We also compared the phenotypic changes of plants between MC and IC at the adult stage. The four Ae. tauschii accessions in IC all exhibited increased plant height, flag leaf length and seed setting rate but fewer tillers and roots (Fig. 2). For instance, the number of tiller changes was very evident (MC vs. IC: 54 vs. 11 for AS71, 82 vs. 15 for AS77, 98 vs. 33 for PI431599, 71 vs. 18 for PI431602). The average height of the four materials increased 26.4 cm, with subspecies tauschii increasing 28.3 cm and subspecies strangulata increasing 24.5 cm. The average length of internodes increased 5.9 cm, 4.6 cm, 5.2 cm, 4.9 cm and 3.8 cm from the first to the fifth internodes. The increase in plant height was actually caused by the increase in internode length. Furthermore, the average increase in the seed setting rate of the four materials was 27%. However, the phenotypic changes in other traits, including heading time, flowering time, spike length and number of spikelets, were dependent on Ae. tauschii accessions (Fig. 2). Among them, the average heading time was approximately 3 days earlier and the average flowering time was approximately 2 days earlier for the four materials under IC.

Fig. 2
figure 2

Trait comparison of four Ae. tauschii accessions between mono-cropping (MC) and inter-cropping (IC) at the adult stage. A Plant morphology. B Plant height. C Tiller number. D Flag leaf length. E Seed setting rate. F Spike length. G Spikelet number. H Heading time. I Flowering time. J First internode length. K Second internode length. L Third internode length. M Fourth internode length. N Fifth internode length. ** Significance at the 0.01 probability level, * Significance at the 0.05 probability level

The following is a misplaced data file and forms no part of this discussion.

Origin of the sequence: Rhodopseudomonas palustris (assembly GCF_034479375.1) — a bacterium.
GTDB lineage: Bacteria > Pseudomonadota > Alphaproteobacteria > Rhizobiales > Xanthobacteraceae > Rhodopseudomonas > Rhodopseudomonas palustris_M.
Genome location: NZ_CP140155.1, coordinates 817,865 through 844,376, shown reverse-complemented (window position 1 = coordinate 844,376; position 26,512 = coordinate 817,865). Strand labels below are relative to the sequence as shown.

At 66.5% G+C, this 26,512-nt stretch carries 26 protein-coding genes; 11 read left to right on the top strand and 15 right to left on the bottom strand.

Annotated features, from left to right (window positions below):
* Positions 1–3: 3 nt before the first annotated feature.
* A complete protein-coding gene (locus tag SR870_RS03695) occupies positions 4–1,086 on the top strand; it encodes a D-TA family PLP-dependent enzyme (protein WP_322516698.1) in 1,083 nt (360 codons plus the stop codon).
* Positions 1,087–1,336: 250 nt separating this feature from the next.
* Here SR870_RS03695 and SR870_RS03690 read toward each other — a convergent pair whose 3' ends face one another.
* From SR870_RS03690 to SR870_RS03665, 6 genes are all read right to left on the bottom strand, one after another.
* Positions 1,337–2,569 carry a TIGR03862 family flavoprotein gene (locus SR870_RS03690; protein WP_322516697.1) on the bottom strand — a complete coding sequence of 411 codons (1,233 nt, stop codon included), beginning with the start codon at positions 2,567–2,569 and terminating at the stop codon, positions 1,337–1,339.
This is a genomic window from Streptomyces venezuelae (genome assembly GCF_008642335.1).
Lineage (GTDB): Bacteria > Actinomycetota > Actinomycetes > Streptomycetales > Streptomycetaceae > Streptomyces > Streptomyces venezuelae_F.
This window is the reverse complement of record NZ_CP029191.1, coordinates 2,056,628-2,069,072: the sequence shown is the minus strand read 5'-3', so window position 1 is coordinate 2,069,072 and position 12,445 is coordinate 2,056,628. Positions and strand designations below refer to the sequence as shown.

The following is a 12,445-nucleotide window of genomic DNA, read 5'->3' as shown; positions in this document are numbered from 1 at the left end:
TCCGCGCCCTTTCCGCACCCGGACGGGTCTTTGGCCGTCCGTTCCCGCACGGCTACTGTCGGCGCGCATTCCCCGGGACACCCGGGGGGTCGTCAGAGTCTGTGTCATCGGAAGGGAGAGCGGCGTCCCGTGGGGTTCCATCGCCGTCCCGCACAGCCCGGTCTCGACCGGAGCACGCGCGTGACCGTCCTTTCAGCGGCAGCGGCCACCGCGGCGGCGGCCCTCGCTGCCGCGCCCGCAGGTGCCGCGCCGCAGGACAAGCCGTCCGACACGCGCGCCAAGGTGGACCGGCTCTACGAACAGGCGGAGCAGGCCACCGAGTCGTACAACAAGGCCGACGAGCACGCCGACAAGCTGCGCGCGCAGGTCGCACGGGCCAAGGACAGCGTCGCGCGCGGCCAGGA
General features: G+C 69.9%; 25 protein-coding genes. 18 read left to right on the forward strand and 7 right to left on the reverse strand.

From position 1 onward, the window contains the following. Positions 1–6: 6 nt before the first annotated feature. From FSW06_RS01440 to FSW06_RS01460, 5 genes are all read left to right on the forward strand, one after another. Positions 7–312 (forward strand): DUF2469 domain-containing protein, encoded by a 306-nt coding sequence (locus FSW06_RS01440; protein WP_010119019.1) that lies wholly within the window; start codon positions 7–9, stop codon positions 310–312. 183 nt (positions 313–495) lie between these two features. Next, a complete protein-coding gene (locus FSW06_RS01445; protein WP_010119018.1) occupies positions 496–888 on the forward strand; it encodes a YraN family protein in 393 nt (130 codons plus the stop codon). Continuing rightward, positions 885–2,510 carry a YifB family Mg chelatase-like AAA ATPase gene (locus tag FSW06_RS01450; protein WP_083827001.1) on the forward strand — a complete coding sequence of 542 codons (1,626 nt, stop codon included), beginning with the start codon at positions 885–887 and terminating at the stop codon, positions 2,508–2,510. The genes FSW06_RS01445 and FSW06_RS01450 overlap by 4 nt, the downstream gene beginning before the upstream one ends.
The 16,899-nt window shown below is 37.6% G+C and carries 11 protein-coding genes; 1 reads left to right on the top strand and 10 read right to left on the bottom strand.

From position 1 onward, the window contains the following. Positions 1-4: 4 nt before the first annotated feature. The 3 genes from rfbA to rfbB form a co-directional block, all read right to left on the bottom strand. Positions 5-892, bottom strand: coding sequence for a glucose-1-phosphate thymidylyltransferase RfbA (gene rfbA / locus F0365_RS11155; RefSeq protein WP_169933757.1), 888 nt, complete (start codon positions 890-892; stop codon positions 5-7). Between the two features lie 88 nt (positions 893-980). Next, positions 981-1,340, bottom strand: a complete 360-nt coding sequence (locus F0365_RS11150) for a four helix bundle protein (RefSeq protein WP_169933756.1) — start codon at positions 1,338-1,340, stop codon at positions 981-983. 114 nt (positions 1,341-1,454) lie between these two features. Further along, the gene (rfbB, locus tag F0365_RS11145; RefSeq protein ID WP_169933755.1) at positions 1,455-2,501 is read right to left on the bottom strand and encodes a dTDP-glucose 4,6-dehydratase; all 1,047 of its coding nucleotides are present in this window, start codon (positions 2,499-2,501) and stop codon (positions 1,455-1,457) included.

Transcriptome analysis

To decipher the gene expression responses under shading stress, we completed RNA-Seq analysis of Ae. tauschii at vegetative periods when plant morphology was distinct between MC and IC (Fig. 1A). RNA-Seq analysis was applied to 23 RNA samples, mostly showing high correlation coefficients between biological replicates (Fig. S2). To further test the accuracy of RNA-seq quantification, we randomly selected 18 expressed genes for qRT-PCR analysis. The linear regression of the expression level using the data from qRT-PCR and RNA-seq was then analysed. The R square was 0.93 (Fig. 3A), inferring that the results of RNA-seq quantitative analysis are trustworthy. On average, the Q30 base percentage was 93.92% or above. The clean reads of each sample were sequenced with the specified reference genome, and the alignment efficiency ranged from 79.75 to 94.64%. Most (83.13%) of the reads were uniquely mapped (Table S2).

Fig. 3
figure 3